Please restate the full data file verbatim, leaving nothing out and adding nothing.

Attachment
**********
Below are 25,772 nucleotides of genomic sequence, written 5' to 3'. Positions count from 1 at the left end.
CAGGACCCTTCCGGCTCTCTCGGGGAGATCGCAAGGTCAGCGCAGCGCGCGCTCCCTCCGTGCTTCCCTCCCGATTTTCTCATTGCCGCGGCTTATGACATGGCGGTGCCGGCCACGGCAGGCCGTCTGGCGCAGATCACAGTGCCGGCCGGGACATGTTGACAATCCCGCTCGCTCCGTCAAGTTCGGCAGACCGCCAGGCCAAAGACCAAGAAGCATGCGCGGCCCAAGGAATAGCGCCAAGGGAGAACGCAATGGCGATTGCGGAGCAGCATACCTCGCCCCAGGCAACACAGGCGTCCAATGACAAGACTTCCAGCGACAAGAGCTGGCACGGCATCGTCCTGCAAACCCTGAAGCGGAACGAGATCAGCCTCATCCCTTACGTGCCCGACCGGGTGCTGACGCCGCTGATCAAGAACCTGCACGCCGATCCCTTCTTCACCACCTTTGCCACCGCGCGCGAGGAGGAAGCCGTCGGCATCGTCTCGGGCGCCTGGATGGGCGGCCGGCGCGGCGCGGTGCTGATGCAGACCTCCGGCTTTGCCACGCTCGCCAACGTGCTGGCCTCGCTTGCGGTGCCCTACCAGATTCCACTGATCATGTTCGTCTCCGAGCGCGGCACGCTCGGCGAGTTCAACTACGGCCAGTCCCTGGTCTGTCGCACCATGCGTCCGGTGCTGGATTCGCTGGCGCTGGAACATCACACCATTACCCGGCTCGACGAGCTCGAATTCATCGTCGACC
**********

Below are 25,772 nucleotides of genomic sequence, written 5' to 3'. Positions count from 1 at the left end.
CAGGACCCTTCCGGCTCTCTCGGGGAGATCGCAAGGTCAGCGCAGCGCGCGCTCCCTCCGTGCTTCCCTCCCGATTTTCTCATTGCCGCGGCTTATGACATGGCGGTGCCGGCCACGGCAGGCCGTCTGGCGCAGATCACAGTGCCGGCCGGGACATGTTGACAATCCCGCTCGCTCCGTCAAGTTCGGCAGACCGCCAGGCCAAAGACCAAGAAGCATGCGCGGCCCAAGGAATAGCGCCAAGGGAGAACGCAATGGCGATTGCGGAGCAGCATACCTCGCCCCAGGCAACACAGGCGTCCAATGACAAGACTTCCAGCGACAAGAGCTGGCACGGCATCGTCCTGCAAACCCTGAAGCGGAACGAGATCAGCCTCATCCCTTACGTGCCCGACCGGGTGCTGACGCCGCTGATCAAGAACCTGCACGCCGATCCCTTCTTCACCACCTTTGCCACCGCGCGCGAGGAGGAAGCCGTCGGCATCGTCTCGGGCGCCTGGATGGGCGGCCGGCGCGGCGCGGTGCTGATGCAGACCTCCGGCTTTGCCACGCTCGCCAACGTGCTGGCCTCGCTTGCGGTGCCCTACCAGATTCCACTGATCATGTTCGTCTCCGAGCGCGGCACGCTCGGCGAGTTCAACTACGGCCAGTCCCTGGTCTGTCGCACCATGCGTCCGGTGCTGGATTCGCTGGCGCTGGAACATCACACCATTACCCGGCTCGACGAGCTCGAATTCATCGTCGACC